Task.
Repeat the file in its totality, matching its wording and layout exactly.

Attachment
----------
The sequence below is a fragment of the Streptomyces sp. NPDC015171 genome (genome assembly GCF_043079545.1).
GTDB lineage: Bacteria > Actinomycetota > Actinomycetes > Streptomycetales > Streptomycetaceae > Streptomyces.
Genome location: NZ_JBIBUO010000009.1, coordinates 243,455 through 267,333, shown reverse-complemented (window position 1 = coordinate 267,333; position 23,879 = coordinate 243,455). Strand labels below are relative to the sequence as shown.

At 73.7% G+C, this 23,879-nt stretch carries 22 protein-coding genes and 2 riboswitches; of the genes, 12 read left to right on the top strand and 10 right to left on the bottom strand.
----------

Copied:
The sequence below is a fragment of the Streptomyces sp. NPDC015171 genome (genome assembly GCF_043079545.1).
GTDB lineage: Bacteria > Actinomycetota > Actinomycetes > Streptomycetales > Streptomycetaceae > Streptomyces.
Genome location: NZ_JBIBUO010000009.1, coordinates 243,455 through 267,333, shown reverse-complemented (window position 1 = coordinate 267,333; position 23,879 = coordinate 243,455). Strand labels below are relative to the sequence as shown.

At 73.7% G+C, this 23,879-nt stretch carries 22 protein-coding genes and 2 riboswitches; of the genes, 12 read left to right on the top strand and 10 right to left on the bottom strand.